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WATCH: The Secret to Superpower Memory

03/21/2013 09:35 pm ET | Updated May 22, 2013
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Last weekend in New York City, Ram Kolli defeated the reigning USA Memory Championship Nelson Dellis to win the 16th annual USA Memory Championship. Readers of my book Moonwalking with Einstein: The Art and Science of Remembering Everything will remember Kolli as the "mental athlete" I went toe-to-toe with when I won that same contest in 2006.

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Ram Kolli and Nelson Dellis in the finals of the 2013 USA Memory Championship. Photo courtesy USA Memory Championship.

Here's the thing: Despite being U.S. memory champions, Kolli, Dellis, and I occasionally misplace our car keys, just like everyone else. We don't actually have great memories. Rather, we know how to use the memories we've got more effectively in certain contexts, thanks to a set of mnemonic techniques invented in antiquity.

One of those techniques, known as the memory palace, was supposedly invented by a Greek poet 2,500 years ago. It involves converting information into wild, wacky and strange (and therefore memorable) images, and then visualizing those images in your mind's eye, inside of a building you know well. Cicero used the memory palace to memorize the speeches he delivered on the floor of the Roman senate. Medieval scholars used the technique to memorize entire books.

Last weekend, Dellis, the championship runner-up, employed memory palaces to memorize 302 random numbers in just five minutes, and the order of a shuffled pack of playing in one minute and seven seconds. He used a related technique to memorize 162 first and last names of total strangers.

It's nice (and occasionally handy) to be able to memorize lists of information, and numbers, and people's names, but it's important to remember that memory athletes are just using tricks to perform these feats. They're tricks that take advantage of some very basic principles of how our minds work.

The most important of those principles is that we remember when we pay attention. We remember when we engage deeply, when information is made meaningful, when it's colorful, when we're able to integrate it into the web of all the other things we know. Memory techniques, like the memory palace, may sound like miraculous shortcuts. But in fact they work precisely because they make you work. They take effort. They force a kind of depth of processing and a kind of mindfulness that many of us don't normally walk around exercising. But that's what it takes to remember -- and to live a memorable life.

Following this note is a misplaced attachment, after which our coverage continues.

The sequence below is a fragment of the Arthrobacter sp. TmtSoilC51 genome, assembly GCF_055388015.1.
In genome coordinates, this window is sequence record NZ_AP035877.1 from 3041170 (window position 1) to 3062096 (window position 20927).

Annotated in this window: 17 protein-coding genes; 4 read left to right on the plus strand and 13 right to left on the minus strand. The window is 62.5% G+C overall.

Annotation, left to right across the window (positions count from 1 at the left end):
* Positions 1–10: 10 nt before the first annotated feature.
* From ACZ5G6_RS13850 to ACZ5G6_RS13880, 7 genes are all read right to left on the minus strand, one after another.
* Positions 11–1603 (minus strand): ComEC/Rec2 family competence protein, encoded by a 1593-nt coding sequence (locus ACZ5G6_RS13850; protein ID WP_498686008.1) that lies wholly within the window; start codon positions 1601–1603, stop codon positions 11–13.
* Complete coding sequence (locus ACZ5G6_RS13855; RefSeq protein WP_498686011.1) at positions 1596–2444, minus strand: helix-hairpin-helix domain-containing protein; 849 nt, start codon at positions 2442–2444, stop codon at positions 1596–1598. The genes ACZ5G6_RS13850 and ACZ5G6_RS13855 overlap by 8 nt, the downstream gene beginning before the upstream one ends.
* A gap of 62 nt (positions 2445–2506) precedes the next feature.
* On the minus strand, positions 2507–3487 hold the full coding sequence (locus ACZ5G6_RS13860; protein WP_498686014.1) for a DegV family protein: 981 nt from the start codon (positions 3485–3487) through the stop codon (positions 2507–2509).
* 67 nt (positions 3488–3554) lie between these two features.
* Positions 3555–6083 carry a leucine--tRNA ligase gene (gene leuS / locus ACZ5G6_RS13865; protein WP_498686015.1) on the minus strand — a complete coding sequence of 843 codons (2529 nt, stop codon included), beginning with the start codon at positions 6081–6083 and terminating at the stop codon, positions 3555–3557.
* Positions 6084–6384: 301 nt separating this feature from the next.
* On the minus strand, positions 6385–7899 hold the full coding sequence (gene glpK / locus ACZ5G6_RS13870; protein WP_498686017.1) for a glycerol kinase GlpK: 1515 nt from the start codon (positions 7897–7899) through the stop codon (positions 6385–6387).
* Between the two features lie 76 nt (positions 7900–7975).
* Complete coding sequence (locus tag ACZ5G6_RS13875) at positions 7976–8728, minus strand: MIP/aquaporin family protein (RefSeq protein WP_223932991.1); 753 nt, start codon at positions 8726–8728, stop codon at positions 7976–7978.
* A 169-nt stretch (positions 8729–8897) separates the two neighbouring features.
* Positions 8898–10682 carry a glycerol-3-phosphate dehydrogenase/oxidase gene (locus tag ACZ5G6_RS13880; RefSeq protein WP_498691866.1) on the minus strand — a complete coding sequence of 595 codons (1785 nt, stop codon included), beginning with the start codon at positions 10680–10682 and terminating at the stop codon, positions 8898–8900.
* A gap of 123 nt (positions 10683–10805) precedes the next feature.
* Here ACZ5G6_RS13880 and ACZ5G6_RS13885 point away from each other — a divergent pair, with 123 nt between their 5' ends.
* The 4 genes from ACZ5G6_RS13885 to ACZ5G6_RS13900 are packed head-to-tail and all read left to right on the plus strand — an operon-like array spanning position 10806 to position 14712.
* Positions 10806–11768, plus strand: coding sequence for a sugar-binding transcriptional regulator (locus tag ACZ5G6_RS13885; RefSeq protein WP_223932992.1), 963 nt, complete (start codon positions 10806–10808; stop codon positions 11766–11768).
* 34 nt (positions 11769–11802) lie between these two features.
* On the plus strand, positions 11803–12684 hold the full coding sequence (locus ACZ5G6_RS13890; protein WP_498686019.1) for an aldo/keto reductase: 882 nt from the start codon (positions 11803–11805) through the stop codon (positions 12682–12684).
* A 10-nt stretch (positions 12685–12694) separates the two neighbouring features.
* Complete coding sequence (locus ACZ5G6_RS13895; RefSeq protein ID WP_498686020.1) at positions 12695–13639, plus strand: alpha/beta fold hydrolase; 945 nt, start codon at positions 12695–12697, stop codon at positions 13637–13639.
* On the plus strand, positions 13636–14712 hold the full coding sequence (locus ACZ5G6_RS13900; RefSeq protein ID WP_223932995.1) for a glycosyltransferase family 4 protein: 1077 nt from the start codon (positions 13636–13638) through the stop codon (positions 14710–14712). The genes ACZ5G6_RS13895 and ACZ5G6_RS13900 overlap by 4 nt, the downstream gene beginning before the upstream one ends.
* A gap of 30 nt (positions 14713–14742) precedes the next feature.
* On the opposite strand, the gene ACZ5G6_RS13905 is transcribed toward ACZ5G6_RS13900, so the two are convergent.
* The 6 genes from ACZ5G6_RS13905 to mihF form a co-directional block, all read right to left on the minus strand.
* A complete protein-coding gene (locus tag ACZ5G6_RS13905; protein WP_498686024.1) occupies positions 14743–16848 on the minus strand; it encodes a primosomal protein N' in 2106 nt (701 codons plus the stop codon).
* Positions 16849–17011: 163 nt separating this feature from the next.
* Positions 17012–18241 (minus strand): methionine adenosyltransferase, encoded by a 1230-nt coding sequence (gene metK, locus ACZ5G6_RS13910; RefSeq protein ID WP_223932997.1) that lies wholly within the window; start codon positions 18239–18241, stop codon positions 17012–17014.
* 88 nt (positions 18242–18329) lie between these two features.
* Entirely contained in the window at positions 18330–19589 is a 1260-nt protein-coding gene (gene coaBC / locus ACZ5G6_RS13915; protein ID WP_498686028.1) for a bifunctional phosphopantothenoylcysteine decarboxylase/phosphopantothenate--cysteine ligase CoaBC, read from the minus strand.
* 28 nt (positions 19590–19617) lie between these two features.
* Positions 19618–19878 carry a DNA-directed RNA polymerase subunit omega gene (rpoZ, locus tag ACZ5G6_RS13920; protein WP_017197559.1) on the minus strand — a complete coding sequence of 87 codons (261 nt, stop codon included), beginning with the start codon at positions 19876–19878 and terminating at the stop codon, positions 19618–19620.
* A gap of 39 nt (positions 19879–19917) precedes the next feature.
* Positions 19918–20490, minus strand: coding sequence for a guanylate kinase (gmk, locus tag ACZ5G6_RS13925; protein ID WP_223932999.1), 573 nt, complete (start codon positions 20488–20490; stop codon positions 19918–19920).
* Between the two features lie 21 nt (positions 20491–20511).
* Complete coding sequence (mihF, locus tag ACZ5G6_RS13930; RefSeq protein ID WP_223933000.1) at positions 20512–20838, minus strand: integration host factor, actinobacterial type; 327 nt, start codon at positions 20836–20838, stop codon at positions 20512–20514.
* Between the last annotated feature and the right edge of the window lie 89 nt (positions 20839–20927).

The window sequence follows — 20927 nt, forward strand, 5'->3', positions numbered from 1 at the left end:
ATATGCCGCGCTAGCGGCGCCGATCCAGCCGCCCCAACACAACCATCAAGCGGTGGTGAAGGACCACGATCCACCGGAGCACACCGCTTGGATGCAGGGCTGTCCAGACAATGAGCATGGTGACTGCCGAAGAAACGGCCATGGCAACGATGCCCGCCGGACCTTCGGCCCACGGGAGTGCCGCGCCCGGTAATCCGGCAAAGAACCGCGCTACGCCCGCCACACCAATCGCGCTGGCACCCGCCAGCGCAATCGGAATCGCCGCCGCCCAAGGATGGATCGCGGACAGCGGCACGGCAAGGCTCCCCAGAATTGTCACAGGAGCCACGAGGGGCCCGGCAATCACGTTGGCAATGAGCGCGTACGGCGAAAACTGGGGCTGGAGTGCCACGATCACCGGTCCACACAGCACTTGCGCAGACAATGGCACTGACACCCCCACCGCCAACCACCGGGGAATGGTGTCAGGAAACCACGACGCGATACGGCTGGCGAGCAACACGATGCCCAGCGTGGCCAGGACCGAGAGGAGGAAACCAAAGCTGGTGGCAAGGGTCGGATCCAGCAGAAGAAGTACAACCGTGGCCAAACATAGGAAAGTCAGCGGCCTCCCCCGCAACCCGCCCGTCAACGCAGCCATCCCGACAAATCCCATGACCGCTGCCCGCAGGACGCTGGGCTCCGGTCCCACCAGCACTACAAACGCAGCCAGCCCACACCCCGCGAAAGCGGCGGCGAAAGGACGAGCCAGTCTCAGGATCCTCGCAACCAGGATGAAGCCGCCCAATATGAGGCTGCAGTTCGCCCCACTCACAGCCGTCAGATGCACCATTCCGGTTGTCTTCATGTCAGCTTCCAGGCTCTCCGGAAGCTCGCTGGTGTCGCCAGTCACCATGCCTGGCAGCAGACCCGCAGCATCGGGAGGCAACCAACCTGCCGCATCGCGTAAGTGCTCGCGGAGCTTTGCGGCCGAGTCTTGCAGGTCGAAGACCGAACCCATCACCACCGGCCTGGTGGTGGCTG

If it's a woman named Abby, imagine a bee stinging her eye. If it's a guy called Bill, imagine him with a duckbill for a mouth. -- Joshua Foer

For example, if you want to remember someone's name, the first and most important thing you can do is pay attention -- real attention -- when a person introduces herself. Most of the time, we forget a person's names because we never properly encode it in our memories. Our minds are elsewhere, or we're too busy thinking of the first clever thing we're going to say back.

To make a name memorable, try creating a visual association in your imagination between the person's name and face. If it's a woman named Abby, imagine a bee stinging her eye. If it's a guy called Bill, imagine him with a duckbill for a mouth. If it's someone named Barbara, picture a crown of barbed wire around her head. Create these images in your mind's eye with as much color, action, and meaning as possible. For example, don't just picture a bee stinging Abby's eye. Hear the bee buzzing, imagine her eye swelling, and try to feel how painful it would be. The more senses you can use, the better.

That simple exercise creates a set of links between your memory of the person's face and name. The technique works because it forces you to engage more deeply with the person's name than you're used to. The more you think about something--the more you can engage in what psychologists refer to as "elaborative encoding" -- the more memorable a piece of information is likely to be.

If attention and engagement are the secret to remembering, then that raises an interesting question. How much of our lives -- our already short lives -- are we comfortable losing because we're buried in our smartphones, or not paying attention to the human being across from us, or because we're simply too lazy to try to engage deeply with the world around us? The feats of memory champions prove that there are incredible memory capacities latent in all of us, but if you are going to live a memorable life, it takes effort. You have to constantly force yourself to pay attention, to make information meaningful, to engage deeply. You have to be the kind of person who remembers to remember.

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